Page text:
SCMP Saturday, August 19, 2000
Hard to stomach
Only the most dewy-eyed optimist would expect major food chains to serve food that is absolutely free from the "taint" of genetically modified ingredients. So it comes as no great shock to learn that three of Hong Kong's most popular fast food outlets sell meals which include doctored bread and potatoes. In fact, it has become nearly impossible to find soybeans grown for the food industry which have not been engineered.
It is unfortunate, but nevertheless a fact, that the selection of convenience foods free of GM products gets narrower by the year. Local consumers who are concerned about possible health hazards have to shop, and dine out, selectively. They also have to pay more, which means some consumers who would prefer to eat only natural products cannot afford to do so. The move towards organic produce and food labelling is picking up momentum, but at a snail's pace.
People pay lip service to the campaign waged by Greenpeace and other environmental groups, but when it comes to adopting a truly GM-free diet there is less commitment. Working families without a servant at home to cook traditional dishes depend heavily on ready-made meals. And where is the child, in Hong Kong or anywhere, who prefers home-cooked fare to junk food?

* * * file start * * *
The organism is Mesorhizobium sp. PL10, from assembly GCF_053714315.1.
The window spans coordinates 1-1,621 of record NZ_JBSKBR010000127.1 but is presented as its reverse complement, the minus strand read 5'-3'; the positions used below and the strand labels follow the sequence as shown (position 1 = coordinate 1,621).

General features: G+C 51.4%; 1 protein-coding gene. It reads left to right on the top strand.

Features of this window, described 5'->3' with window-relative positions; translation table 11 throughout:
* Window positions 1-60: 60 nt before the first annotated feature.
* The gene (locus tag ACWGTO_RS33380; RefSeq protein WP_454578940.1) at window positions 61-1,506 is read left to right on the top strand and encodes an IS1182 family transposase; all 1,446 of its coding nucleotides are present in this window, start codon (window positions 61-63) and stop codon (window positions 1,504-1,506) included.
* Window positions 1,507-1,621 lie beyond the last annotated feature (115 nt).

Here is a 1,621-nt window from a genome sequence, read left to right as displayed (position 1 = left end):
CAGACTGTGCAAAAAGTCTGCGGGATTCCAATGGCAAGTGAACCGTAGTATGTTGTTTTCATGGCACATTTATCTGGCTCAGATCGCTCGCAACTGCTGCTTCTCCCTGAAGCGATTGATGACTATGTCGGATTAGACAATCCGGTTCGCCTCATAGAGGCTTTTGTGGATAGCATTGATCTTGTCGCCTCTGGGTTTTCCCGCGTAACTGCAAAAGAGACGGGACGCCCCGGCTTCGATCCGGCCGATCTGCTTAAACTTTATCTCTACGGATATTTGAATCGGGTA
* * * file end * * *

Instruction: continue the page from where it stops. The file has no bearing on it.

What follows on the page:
Even the Food and Environmental Hygiene Department is ambivalent about labelling. Officials are considering a system balanced between tougher European regulations and the more relaxed US approach. But that would be a fudge and, as usual, the concern seems to focus as much on protecting industry from the cost of extensive labelling as on enhancing the consumer's right to know.
European rules call for labelling any produce with more than one per cent GM content. The US only requires labelling if the taste and nutritional content has been altered by the addition of GM products.
The scientific world cannot agree on the merits or hazards of these foods, so it is hard for ordinary people to make informed judgments. But they are entitled to know what they are eating, and the authorities should do everything possible to see that the choice exists.